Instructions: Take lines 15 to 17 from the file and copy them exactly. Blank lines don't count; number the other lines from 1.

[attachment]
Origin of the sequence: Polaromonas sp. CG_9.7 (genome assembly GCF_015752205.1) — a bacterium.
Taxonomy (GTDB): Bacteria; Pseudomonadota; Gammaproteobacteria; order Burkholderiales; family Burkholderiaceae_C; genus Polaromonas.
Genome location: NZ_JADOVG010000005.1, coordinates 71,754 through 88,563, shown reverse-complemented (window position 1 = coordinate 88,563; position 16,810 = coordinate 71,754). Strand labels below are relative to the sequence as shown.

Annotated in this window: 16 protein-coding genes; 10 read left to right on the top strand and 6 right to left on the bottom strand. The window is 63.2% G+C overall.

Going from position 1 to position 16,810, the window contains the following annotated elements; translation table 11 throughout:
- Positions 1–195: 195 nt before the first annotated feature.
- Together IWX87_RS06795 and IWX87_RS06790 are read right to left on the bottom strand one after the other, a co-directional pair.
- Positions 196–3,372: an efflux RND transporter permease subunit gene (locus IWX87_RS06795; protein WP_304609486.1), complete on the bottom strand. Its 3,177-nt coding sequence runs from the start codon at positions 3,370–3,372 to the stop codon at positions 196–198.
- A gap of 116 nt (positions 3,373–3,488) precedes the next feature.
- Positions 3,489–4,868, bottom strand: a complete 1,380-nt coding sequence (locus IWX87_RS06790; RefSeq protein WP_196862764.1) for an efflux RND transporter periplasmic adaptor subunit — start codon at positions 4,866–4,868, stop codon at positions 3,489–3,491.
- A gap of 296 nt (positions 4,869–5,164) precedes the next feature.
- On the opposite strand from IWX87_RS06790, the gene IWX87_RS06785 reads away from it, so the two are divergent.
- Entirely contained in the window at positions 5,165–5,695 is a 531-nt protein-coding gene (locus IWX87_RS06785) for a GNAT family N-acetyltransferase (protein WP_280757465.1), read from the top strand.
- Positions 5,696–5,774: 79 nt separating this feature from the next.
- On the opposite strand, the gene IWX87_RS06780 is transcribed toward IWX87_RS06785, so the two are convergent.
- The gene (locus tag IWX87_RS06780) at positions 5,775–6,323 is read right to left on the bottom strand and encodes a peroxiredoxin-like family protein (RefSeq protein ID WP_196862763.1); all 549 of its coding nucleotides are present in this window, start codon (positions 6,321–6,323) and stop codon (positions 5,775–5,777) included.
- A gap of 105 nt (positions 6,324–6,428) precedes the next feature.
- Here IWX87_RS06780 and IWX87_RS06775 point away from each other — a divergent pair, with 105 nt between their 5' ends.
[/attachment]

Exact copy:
- On the opposite strand, the gene IWX87_RS06780 is transcribed toward IWX87_RS06785, so the two are convergent.
- The gene (locus tag IWX87_RS06780) at positions 5,775–6,323 is read right to left on the bottom strand and encodes a peroxiredoxin-like family protein (RefSeq protein ID WP_196862763.1); all 549 of its coding nucleotides are present in this window, start codon (positions 6,321–6,323) and stop codon (positions 5,775–5,777) included.
- A gap of 105 nt (positions 6,324–6,428) precedes the next feature.